One by one the students arrived at Pro SUP Shop in Marina del Rey, California for the SUP racing clinic on a morning marked by clear blue skies and anxious smiles eager to learn. “I’m thrilled to be in the presence of such greatness,” said Jennifer Minchin, a Los Angeles native who attended the two-day Performance Paddling clinic with Anthony Vela and Candice Appleby. After completing the necessary check in paperwork and receiving their goody bags, the class assembled at a nearby picnic pavilion for introductions and clinic overview. The group was a healthy mix of intermediate paddlers, both men and women, all looking to take away new paddling tips and tactics from two of the sports best in order to elevate their racing skills to the next level. Each student was asked how long they have been paddling and why they chose to attend the clinic. Megan Humphrey, a mother of three who had trekked all the way from Traverse City, Michigan after enduring a grueling airline journey which saw her routed through New Jersey, said she is regularly a top finisher in the open division races back home. “I want to be competitive in the elite races,” said Megan with steely eyed determination. Others were looking forward to entering their first race after spending time learning to balance and maneuver on their boards. “I got into SUP for the fitness and health benefits,” said Nick, a former water polo player from Tustin, California who is planning on entering the Hal Rosoff Classic in Newport Beach in early February.
Drawing from his background as a Los Angeles County ocean lifeguard, Anthony Vela kicked off the classroom instruction with a discussion on the Safety, Education, Responsibility and Training (SERT) all paddlers should know prior to making their way to the water. He spoke about the importance of knowing your surroundings and using the proper safety equipment and briefly mentioned some of the professional water safety certifications available to the paddling community. One of the areas which stood out, however, was when he talked about the level of communication that “should” occur between competitors before and during a race. Beginning at the start line, competitors should be talking with one another, he said. Introduce yourself to whomever you are paddling next to and ask them which side they paddle on first. If necessary, switch positions so you are not each digging in and battling for the same patch of water when the starting horn goes off, explained Anthony.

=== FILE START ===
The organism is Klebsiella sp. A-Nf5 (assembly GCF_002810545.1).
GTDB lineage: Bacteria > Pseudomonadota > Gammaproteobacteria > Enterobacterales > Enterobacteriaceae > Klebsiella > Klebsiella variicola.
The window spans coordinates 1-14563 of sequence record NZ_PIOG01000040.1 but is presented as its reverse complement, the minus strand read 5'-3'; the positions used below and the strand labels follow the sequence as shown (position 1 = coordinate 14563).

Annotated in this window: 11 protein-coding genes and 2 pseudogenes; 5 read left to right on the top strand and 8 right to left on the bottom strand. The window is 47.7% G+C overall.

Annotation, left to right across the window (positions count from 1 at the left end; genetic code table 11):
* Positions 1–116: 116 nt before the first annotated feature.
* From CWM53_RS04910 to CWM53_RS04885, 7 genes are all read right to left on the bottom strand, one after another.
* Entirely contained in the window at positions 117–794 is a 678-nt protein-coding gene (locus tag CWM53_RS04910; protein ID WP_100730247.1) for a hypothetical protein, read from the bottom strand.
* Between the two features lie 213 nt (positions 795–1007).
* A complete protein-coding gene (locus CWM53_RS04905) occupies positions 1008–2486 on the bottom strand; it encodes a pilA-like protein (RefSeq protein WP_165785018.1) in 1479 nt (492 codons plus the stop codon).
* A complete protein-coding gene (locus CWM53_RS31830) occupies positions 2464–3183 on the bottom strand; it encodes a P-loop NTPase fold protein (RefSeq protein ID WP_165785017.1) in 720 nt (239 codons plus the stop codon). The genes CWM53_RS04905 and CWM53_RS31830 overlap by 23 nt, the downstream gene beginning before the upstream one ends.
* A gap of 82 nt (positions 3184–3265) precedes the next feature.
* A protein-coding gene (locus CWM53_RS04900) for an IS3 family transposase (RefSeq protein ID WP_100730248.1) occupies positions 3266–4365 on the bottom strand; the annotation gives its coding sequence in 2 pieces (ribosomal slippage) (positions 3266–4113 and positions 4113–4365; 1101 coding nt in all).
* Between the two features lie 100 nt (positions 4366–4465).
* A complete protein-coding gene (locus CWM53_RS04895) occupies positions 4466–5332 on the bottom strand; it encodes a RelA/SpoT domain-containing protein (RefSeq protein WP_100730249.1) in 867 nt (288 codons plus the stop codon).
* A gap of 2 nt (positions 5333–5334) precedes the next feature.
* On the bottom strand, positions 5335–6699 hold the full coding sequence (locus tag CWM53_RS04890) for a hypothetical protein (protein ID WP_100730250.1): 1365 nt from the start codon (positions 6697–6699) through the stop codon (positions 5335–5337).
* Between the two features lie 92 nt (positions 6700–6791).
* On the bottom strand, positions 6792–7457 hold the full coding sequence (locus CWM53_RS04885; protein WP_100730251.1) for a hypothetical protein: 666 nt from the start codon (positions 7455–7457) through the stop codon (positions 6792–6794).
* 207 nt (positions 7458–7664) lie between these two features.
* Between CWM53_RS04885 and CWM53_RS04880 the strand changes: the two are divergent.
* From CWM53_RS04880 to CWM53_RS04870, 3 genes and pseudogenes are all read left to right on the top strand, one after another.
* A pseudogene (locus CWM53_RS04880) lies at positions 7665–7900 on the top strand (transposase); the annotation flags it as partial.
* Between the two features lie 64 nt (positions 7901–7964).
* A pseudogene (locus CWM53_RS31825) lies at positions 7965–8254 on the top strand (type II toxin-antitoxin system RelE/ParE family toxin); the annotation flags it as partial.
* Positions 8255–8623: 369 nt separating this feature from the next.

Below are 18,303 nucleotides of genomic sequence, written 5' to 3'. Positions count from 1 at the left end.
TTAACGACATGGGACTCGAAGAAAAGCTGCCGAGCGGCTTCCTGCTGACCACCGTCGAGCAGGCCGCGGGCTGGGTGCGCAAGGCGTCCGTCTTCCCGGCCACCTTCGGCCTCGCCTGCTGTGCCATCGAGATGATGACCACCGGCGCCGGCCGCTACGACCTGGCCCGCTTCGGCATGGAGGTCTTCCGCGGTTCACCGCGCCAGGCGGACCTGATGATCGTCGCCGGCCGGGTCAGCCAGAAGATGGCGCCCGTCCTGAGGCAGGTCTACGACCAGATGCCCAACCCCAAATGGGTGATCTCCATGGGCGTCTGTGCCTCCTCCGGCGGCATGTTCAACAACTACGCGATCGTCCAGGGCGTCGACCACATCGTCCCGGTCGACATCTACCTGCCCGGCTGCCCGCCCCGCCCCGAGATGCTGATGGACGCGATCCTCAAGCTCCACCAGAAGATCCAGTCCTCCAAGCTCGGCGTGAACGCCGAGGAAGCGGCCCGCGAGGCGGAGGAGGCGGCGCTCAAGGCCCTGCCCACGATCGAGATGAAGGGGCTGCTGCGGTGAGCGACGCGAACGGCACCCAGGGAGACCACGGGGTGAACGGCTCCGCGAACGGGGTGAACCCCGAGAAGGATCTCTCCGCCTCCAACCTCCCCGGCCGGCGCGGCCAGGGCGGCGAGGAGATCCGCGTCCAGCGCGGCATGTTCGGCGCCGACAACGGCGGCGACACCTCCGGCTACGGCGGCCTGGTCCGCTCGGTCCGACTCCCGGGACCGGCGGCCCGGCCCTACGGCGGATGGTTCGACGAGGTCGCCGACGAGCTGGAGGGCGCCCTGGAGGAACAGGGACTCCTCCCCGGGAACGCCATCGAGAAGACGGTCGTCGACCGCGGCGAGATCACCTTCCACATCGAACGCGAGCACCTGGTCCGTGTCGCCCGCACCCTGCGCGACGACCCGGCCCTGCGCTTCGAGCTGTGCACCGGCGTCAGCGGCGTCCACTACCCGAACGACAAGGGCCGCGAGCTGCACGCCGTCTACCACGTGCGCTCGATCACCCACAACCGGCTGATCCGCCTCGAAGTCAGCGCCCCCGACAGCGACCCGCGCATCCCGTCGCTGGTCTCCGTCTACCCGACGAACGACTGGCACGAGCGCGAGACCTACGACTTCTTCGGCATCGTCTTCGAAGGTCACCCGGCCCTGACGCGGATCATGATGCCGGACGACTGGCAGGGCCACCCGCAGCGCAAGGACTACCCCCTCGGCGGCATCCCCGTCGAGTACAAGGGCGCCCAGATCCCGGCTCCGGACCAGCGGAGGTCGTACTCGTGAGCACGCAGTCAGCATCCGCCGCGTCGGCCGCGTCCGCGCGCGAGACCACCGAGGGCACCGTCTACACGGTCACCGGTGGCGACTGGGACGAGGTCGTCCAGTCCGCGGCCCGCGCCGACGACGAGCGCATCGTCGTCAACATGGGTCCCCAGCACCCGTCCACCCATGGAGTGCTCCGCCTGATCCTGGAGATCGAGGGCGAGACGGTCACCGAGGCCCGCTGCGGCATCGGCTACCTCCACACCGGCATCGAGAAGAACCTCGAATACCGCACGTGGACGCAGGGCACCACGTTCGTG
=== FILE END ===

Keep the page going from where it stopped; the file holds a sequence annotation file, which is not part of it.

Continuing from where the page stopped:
Wrapping up the morning’s classroom session, the group transitioned to the soft sand nearby where a SUP, sans fin, was sitting on top of two Indo Board inflatable cushions. Both members of the elite Team Quickblade, Anthony and Candice adhere to four time Olympian Jim Terrell’s school of thought when it comes to paddling technique. The four phases of the stroke: Catch, Power, Exit and Recovery were demonstrated as Candice expertly balanced on top of the board. The Indo Board cushions effectively replicated on the water conditions as the students lined up for their one-on-one sessions on the board and received feedback on their stroke before entering the water. The students were both surprised and impressed by the level of instability created by the cushions. While everyone had different strengths and weaknesses, the most commonly cited correction was the need to maintain a vertical paddle shaft during the catch phase of their strokes.
After a quick break, the students mustered back to the beach as Candice led the group in a sequence of simple warm up exercises specifically chosen to prepare the budding racers for their session on the water. In addition to loosening up your body it’s important to get your heart rate pumping at a higher pace, she explained, as the group side shuffled across the soft sand. Upon completion of the warm ups, everyone jumped on their boards and paddled out to a brightly colored FCS buoy which had been strategically placed in the flat water off the beach.
Once everyone was gathered at the buoy, the pair led the students through a series of drills each tailored for their attributes at training different phases of the stroke. A favorite was the pop and glide which emphasized an exaggerated recovery allowing sufficient time for everyone to focus on form. As Candice called out “hit”, the students maintained perfect power triangles as they dug their paddles into the water for a clean catch and glided over the water and then froze in the ready position as if they were a legion of Roman Centurions advancing in formation. The drills progressed in difficulty to the most important skill after learning to balancing and paddle straight – how to turn.